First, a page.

Tell me about the books you personally write. Where do you find your inspiration?

Jennifer Pettifyr, who is occupying all of my writing, is a horrible little hybrid of various different people. Her flame hair is pure Amanda Fitton. I loved those books. Her outlook on life, sadly for all of us, is closer to Romesh Ranganathan.

She drinks too much, swears too much, has a first-class honours degree in sarcasm and a heart as big as a pork pie on steroids. Her ability to veer off at random into chatting shit for Britain (and insisting on a ‘final wee’ despite only being five minutes from wherever she is going) is entirely my wife. She does this ALL the time. I’ve mentioned my love of old film noir, thrillers and potboilers already and those are a massive influence and inspiration for me, as are comedies such as Withnail & I, The League of Gentlemen and Blackadder.

On a more serious note, I am also drawn to the more romantic style of mystery fiction for its pure escapism. I do find it depressing that so many thrillers and masses of suspense fiction seems to revolve around physical and sexual violence towards women. The serial killer performing increasingly horrific acts in order to generate tension. There are dark scenes in my books but, fundamentally, that isn’t what I want to write about and others are far better at it than I could ever be. People suffer and die every day in real life. With a book, I can do something about it. I can stop it happening to someone. You can do anything at all in a book. I’d rather use my time to attempt to create someone who, although flawed, tries her very best to help people and always to do the right thing. That’s Jennifer. She may pop to the loo, but she’s definitely got your back. When she’s not in the loo. She’s like an awkward Simon Templar. That’s who she is.

As for Jennifer’s annoying sarcasm, that’s just me after a few G&Ts. A work colleague called me ‘sassy’ last week on a night out. I don’t know many 6’ 4” males who get branded as ‘sassy’. I was inordinately pleased. As for Jennifer’s swearing, just spend an hour in the Essex Arms in Brentwood and you’ll realise that, in fact, she hardly swears at all. Seriously, that pub is an education in the use of the four-letter word. Also, they show the footie and the train times. Great off-licence across the road too (big shout out to Elaine here).

If you could collaborate with anyone, living or dead, on a writing project, who would it be and why?

I’d love to buy Adam Diment a drink and thank him for the Philip McAlpine books. If I could ever write anything even 10% as perfect as those I’d die a happy man. As for collaborating, I’ll just sit back in an armchair with a nice glass of red and let him crack on. He wouldn’t need my help. I took The Dolly Dolly Spy on holiday for six summers on the bounce. Just re-read it over and over. It never got old. The pages fell out eventually; I read that book so much. At the end, only the suntan lotion was holding it together.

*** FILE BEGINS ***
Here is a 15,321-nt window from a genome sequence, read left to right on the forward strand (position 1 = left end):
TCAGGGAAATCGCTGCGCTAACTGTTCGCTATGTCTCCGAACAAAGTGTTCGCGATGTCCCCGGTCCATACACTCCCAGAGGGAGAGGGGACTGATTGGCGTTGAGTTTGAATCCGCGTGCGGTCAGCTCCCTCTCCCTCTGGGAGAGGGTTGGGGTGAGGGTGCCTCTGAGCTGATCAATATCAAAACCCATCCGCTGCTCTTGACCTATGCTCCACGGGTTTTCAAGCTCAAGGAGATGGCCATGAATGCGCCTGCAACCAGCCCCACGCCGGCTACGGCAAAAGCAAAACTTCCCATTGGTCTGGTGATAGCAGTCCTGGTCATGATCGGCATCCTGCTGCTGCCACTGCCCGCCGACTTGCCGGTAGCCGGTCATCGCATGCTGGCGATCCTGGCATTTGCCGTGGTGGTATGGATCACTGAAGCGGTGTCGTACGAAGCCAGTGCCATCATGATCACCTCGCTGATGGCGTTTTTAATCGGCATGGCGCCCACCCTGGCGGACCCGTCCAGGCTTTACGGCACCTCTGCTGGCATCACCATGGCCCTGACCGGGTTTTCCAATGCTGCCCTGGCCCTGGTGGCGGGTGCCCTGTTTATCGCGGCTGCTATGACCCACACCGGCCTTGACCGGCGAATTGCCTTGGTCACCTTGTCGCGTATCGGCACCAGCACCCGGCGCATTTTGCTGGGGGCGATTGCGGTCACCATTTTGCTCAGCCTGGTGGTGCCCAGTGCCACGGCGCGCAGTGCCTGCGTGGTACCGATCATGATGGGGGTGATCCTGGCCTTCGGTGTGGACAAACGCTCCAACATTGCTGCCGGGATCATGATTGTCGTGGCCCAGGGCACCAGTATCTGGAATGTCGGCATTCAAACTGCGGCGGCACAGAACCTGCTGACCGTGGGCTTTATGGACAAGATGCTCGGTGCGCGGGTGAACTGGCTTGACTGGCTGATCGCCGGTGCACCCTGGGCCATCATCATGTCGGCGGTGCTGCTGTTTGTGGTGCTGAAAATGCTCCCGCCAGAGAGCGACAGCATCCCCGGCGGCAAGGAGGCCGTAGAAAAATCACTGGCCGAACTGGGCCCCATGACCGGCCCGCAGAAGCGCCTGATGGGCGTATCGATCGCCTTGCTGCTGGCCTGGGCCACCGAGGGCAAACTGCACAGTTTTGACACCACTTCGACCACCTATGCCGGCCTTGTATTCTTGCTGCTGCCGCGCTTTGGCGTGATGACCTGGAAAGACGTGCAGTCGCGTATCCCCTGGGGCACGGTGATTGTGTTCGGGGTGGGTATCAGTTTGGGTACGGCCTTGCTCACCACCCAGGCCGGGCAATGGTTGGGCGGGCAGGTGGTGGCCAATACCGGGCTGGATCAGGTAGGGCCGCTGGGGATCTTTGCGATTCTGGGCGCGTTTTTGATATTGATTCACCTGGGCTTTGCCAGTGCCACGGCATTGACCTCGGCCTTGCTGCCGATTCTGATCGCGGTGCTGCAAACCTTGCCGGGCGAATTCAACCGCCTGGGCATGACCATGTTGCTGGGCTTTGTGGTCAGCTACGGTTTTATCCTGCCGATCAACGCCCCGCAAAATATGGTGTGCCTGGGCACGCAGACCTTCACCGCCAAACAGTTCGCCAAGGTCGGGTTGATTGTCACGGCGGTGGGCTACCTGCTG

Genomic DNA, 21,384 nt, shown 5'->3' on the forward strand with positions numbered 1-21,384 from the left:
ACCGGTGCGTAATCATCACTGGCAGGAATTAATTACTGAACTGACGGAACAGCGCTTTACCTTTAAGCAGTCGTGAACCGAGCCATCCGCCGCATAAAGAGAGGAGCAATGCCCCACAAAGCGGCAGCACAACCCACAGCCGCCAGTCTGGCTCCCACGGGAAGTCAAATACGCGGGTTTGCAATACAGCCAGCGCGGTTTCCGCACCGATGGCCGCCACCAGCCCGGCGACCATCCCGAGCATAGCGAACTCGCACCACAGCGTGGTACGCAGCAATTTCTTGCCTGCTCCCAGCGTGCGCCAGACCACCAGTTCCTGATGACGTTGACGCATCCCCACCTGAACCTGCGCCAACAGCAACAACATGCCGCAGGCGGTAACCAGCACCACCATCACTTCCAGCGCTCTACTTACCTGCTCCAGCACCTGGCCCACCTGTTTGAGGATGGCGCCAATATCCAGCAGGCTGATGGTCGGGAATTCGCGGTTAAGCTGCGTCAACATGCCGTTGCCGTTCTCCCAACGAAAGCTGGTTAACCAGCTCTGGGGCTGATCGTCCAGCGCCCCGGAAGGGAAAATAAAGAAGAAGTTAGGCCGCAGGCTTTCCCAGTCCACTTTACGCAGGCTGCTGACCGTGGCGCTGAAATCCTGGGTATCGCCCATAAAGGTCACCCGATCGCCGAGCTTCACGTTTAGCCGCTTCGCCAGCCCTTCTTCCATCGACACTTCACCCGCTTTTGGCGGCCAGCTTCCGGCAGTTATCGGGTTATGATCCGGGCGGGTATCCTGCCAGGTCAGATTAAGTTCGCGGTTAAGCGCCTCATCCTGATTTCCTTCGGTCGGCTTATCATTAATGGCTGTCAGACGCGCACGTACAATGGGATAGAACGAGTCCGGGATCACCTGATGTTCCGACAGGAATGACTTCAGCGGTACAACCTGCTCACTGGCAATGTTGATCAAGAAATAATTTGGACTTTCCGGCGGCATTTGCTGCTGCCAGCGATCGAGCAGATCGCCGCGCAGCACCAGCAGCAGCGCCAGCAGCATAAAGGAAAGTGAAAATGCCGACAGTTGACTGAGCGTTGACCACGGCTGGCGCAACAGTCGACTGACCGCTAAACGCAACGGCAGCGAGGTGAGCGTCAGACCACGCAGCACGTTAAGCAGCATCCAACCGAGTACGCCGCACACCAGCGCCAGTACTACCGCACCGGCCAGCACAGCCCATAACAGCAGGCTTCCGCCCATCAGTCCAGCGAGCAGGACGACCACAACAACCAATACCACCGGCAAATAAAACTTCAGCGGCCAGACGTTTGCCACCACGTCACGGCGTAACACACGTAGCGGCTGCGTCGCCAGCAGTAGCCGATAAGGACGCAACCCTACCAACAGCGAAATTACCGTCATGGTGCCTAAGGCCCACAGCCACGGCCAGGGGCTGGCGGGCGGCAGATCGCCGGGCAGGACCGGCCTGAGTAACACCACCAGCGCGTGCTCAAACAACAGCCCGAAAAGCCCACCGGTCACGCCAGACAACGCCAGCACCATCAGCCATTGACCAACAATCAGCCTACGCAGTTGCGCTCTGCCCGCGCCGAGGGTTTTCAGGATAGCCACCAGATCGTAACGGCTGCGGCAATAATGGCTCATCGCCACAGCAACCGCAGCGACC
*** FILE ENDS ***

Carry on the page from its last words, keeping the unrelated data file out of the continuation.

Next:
Do you have any projects coming up that you are particularly excited about?

I’m working on the second Jennifer Pettifyr book right now and it’s entertaining me immensely. The idea for it came to me from watching an old episode of The Avengers and it gave me the perfect idea for getting into Jennifer’s family and a bit more of what makes her tick (which is hinted at in the first book but not really explored at all). I’m very excited about it, as it is shaping up to be (a) much funnier than the first one and (b) almost competently written. Almost. If you scrunch up your eyes and squint at it.

Are there any new books or writers that you are looking forward to coming up?

I’m quite dreadful for the lack of diversity in my reading habits! The trouble with having a full-time job (other than people giving you stuff to do… I mean, what’s that all about?) is that I don’t have a lot of reading time. To be honest, I generally end up reading a mixture of big-name authors (if they aren’t up their own backsides) plus anything random, unusual or interesting, which could be anything really. I read a lot of old thrillers when I can (my guilty pleasure is old second/third/however many-hand paperbacks from authors I’ve never heard of). I really loved the Glass Books trilogy. I loved Magpie Murders (Anthony Horowitz). The problem is, when I read other books it reminds me that, well, I’m just not up to the job…

Is there anything you’d like to add?

Pettifyr on the Rocks is available for pre-order on Amazon Kindle now. Link through the website www.pettifyr.biz. Paperback option through Amazon to follow shortly.

Also, and this is very important, thank you so much for asking me! If you want me to expand on or clarify anything please just let me know.

Thank you for your time, I’ve thoroughly enjoyed hearing your thoughts and learning more about your writing!